Basal Metabolic Rate

As we’ve determined in our diet overview, weight loss is achieved when there is a calorie deficit i.e. your body has used more energy than you’ve consumed.

A calorie, or kcal as it’s often labelled, is a unit of energy that is often used when referring to:

  • How much energy is in the food or drink we’ve consumed. For example, a cheeseburger contains 350 calories
  • How much energy is used by our bodies to move and exist. For example, a 20 minute run will burn about 300 calories (will vary depending on weight of runner and running speed)

That all sounds great, but how can you know how much energy you’ve consumed?

We can get a solid guideline to the amount of energy our bodies have used by calculating our Basal Metabolic Rate (or BMR). Our BMR is the amount of calories (or energy) our bodies would use if you lay down and didn’t move all day; the amount of energy our bodies need to function and exist. This can be worked out with the formula below, or more simply by using this BMR calculator:

Women: 655 + ( 9.6 x weight in kilos ) + ( 1.8 x height in cm ) – ( 4.7 x age in years )
Men: 66 + ( 13.7 x weight in kilos ) + ( 5 x height in cm ) – ( 6.8 x age in years )

Now that we’ve worked out our BMR, we need to take into account our levels of activity; the amount of extra energy we’ve used. This will obviously vary greatly from person to person and is roughly worked out by multiplying your BMR rate by an amount that is equated with your levels of weekly activity:

  • If you are sedentary (little or no exercise) multiply your BMR by 1.2
  • If you are lightly active (light exercise/sports 1-3 days/week) multiply your BMR by 1.375
  • If you are moderatetely active (moderate exercise/sports 3-5 days/week) multiply your BMR by 1.55
  • If you are very active (hard exercise/sports 6-7 days a week) multiply your BMR by 1.725
  • If you are extra active (very hard exercise/sports 2 times daily or physical job) : multiply your BMR by 1.9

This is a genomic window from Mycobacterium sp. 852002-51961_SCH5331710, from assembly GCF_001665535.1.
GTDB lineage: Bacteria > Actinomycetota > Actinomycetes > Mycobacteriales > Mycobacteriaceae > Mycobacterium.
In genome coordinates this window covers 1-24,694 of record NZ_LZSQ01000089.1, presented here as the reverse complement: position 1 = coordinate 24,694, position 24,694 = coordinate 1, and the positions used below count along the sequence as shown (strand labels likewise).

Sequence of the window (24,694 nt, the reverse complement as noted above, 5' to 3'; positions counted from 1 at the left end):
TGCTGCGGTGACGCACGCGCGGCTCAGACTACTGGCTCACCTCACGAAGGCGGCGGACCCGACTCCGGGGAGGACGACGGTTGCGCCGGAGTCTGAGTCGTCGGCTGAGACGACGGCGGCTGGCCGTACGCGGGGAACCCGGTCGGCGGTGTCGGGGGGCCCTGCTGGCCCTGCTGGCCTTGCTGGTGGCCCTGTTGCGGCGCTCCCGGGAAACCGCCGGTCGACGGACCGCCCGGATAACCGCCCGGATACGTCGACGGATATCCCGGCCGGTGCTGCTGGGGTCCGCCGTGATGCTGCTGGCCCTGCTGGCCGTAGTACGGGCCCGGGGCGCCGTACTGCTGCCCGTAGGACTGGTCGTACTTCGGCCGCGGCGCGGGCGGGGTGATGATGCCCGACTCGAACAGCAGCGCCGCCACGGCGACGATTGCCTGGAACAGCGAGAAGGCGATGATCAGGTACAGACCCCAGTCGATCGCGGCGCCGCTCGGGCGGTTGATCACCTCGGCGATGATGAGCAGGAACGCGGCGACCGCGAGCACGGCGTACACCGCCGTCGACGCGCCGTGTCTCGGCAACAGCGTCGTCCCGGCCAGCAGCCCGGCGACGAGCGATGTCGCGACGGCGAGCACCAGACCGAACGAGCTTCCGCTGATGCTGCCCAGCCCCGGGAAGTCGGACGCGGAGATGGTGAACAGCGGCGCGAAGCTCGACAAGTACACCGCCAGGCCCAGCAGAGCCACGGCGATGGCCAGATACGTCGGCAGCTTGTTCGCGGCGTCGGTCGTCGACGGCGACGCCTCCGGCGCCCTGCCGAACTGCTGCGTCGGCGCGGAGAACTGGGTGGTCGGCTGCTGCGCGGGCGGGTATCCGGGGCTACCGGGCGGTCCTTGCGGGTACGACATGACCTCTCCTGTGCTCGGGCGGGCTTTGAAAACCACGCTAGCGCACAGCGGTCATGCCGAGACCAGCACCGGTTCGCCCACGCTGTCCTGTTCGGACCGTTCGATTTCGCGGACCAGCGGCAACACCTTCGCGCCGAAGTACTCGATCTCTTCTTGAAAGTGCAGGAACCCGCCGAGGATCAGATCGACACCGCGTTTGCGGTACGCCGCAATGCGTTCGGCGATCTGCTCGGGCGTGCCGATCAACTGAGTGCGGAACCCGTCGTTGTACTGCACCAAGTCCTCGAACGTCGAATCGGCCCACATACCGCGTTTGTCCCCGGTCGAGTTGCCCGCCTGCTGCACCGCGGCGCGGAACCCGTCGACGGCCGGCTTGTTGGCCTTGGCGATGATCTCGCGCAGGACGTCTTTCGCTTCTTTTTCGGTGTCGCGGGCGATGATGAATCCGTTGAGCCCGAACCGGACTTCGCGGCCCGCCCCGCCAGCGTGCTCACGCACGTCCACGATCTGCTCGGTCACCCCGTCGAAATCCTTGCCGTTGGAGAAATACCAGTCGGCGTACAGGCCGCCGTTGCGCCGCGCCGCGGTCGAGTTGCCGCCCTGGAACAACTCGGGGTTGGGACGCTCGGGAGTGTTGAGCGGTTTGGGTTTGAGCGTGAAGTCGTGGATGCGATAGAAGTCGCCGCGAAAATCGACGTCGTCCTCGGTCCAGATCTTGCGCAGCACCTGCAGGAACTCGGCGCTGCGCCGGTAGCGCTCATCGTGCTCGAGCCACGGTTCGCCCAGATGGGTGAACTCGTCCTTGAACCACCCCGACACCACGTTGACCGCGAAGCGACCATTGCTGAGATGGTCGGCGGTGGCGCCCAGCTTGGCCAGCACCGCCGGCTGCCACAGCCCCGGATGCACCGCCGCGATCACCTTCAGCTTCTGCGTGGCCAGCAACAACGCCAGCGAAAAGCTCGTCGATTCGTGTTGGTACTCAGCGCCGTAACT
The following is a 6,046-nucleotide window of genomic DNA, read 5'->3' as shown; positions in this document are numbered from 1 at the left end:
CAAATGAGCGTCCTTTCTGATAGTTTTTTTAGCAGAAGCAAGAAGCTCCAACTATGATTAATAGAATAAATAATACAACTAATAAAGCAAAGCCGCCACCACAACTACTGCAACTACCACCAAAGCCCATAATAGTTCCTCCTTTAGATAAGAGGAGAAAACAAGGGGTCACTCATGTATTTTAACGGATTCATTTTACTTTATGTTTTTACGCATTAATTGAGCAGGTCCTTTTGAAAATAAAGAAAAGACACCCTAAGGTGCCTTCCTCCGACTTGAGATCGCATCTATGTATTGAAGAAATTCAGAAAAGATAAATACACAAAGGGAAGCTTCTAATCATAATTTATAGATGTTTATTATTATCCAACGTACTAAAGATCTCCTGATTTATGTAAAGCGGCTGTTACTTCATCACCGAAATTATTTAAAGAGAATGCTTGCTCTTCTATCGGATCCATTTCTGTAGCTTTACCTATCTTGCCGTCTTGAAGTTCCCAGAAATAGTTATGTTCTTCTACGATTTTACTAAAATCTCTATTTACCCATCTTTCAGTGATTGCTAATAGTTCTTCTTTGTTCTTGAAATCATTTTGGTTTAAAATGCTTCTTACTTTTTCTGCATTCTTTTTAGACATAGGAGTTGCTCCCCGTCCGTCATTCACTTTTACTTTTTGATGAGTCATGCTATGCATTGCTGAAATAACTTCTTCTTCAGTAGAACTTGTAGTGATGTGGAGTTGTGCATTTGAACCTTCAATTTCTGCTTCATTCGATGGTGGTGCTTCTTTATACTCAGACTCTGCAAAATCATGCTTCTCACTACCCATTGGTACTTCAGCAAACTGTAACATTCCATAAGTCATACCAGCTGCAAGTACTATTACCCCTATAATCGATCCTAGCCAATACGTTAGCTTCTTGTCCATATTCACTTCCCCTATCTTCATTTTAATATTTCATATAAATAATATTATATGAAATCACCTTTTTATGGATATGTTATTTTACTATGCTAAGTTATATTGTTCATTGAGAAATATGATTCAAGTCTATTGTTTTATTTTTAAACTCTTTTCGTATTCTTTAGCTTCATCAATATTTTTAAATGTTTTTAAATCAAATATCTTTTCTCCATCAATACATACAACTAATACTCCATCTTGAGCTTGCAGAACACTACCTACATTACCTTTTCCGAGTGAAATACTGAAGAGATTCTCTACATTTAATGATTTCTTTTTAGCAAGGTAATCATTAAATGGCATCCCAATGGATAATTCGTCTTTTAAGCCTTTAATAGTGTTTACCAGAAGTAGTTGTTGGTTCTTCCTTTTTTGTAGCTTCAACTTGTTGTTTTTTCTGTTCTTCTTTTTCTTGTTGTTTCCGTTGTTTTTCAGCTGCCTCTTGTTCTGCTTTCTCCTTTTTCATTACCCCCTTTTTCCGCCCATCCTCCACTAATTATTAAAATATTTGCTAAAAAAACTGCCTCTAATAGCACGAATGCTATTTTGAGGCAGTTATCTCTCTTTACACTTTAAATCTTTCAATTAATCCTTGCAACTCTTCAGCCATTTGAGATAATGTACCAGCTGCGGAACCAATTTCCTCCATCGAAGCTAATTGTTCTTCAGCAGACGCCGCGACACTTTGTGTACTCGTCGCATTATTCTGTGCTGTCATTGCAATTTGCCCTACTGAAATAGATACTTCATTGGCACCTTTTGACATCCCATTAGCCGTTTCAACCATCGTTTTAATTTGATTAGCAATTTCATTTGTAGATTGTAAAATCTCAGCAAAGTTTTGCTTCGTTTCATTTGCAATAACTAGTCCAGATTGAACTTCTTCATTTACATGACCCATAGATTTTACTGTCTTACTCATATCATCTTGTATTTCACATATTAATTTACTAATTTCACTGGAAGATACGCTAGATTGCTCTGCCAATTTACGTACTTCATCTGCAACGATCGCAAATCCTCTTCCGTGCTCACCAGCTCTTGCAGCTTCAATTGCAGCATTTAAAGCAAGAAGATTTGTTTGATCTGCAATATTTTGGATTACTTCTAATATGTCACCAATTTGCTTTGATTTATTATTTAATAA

This is obviously not exact and could vary from week to week but it gives a good guideline.

Now we’ve gone though all the figures and equations, let’s put it into practice on me:

I am a 1.83m tall, 29 year old, 81kg male. Taking into account these factors, if I laid completely still all day I would use 1894kcal of energy. That is my BMR.

I would consider myself to be between ‘moderately active’ and ‘very active’. I am on my feet most of the day and I train hard 5-6 days of the week. Therefore I am using x 1.65 as my activity level multiplication. This is probably underestimating slightly but I’d prefer that than overestimating. So, multiplying my BMR of 1894 with my activity multiplier of 1.65 brings my total energy expenditure to:

3125 calories per day

I have used this figure as part of my food diary to help me understand whether I have a calorie deficit (consuming less energy than I’m using) or a calorie surplus (consuming more energy than I’m using). If there is a calorie surplus, the extra calories will be stored on my body as fat. If there is a calorie deficit energy will be taken by using the energy from fat on my body. Simple as.

So there you have it – using the method detailed on this page you can get a good idea of how much energy your body uses in a day, something that I think is beneficial for everyone to know, regardless of their goals or weight.

Of course, if you have any desire to increase or decrease your weight or to change your body composition (what your body is made up of – fat, muscle, bone etc) then it is essential that you know your BMR.

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